Don't get me wrong, I'm not averse to the occasional naughtiness in the food department, but when you check out the number of zaheroplasteios around in Greece, you begin to understand that it's because for just about every 'yiorti' they'll be rushing there to grab a box of cakes with which to celebrate it. Think about it, there are name days, birthdays, saint's days, the usual big celebrations like Christmas, Easter and Valentine's Day, and you can add to that a whole raft of national and local religious paniyiris that pepper the calendar here. For each and every one of those they'll be scurrying off to stock up on the glika.

I know, I sound a bit self-righteous about all this, but it's no accident that over 578,000 people were diagnosed with diabetes in Greece in 2017 alone. And that in a country with an adult population of a mere 9 million. 

Anyway, I kicked this post off with the fact that one is continually discovering subtle differences in the culture when one moves countries. So, to redress the balance a little, there are a lot of traditions and mores that are followed here that we much prefer, or at least quite like. One such, although often causing headaches for the authorities, is the tradition of naming the firstborn son after his grandad and the first girl after her grandma. It does tend to limit the growth of new and innovative names in the country as a whole, but also harps back to patriarchal days when families were very close, which is still the case in the more rural areas, of course. When I refer to 'headaches for the authorities', that's because it causes problems for things like tax numbers and utility bills, medical records and a raft of other stuff along those lines, because everywhere you go there are so many people with the same names.

Right then, that's that post written, so I'm off for a glass of wine. I think I'll pass on the sticky cake this time around though.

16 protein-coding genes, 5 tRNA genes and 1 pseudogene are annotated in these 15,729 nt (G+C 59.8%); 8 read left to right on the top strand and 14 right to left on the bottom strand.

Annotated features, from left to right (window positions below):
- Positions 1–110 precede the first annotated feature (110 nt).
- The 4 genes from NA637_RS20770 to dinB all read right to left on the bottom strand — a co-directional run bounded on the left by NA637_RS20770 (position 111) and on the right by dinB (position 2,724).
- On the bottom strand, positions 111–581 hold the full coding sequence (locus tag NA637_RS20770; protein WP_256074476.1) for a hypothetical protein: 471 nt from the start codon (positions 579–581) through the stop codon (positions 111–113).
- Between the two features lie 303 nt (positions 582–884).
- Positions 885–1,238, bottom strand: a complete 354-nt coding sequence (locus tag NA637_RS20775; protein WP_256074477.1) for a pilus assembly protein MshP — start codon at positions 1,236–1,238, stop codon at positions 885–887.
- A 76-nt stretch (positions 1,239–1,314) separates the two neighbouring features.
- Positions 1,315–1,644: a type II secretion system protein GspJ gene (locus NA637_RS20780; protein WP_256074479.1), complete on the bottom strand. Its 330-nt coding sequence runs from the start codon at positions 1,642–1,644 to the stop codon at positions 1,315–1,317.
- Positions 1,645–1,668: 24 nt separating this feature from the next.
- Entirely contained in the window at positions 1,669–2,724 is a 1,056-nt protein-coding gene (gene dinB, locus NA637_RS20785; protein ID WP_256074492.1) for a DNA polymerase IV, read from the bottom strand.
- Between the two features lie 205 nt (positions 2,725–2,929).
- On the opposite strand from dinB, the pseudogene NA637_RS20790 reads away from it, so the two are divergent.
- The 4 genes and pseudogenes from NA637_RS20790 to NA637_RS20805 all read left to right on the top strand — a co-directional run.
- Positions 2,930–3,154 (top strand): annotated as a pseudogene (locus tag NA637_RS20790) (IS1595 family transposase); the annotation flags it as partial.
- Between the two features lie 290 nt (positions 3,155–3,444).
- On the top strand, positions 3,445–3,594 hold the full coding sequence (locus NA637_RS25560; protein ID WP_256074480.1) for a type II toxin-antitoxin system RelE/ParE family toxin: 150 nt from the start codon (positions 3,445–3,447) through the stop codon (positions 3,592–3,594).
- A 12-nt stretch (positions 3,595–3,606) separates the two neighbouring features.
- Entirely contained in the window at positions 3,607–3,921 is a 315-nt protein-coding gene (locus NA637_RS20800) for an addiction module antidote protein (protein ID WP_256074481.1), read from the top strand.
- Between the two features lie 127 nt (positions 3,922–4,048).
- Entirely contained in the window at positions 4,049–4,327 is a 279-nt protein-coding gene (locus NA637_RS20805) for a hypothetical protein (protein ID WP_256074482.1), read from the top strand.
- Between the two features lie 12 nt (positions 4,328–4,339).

Tuesday, 2 January 2018

Fleeces and Flowers?

The view over the steering wheel on my way back up the lane to the house earlier today.

I know I'm probably in danger of over-repeating myself, but I've been out in the car for an hour and have just got back to the house, and the drive to Kalathos and back, plus the pleasant hour spent with good Greek friends, has further strengthened my conviction that I love this time of the year more than the summer.

I didn't stop on the road, but could well have done so every fifty metres, to photograph the anemones, which are a riot this year, especially along the roadside verges. Next time I get the opportunity I'll pull up, hop out and snap some, but for the time being you'll just have to take my word for it - they're a spectacular show. Oh, I dunno, maybe this will help...

Photo courtesy of Farmer Gracy.
Last year they were very few and far between, owing to it being the second dry winter in succession. This year, though, with the rainfall being a lot nearer normal, the anemones have responded enthusiastically. Outside today it's around 18ºC and partly sunny/partly cloudy, with a gentle breeze. It's a mild day, ideal for walking, which we do a lot of in the winter.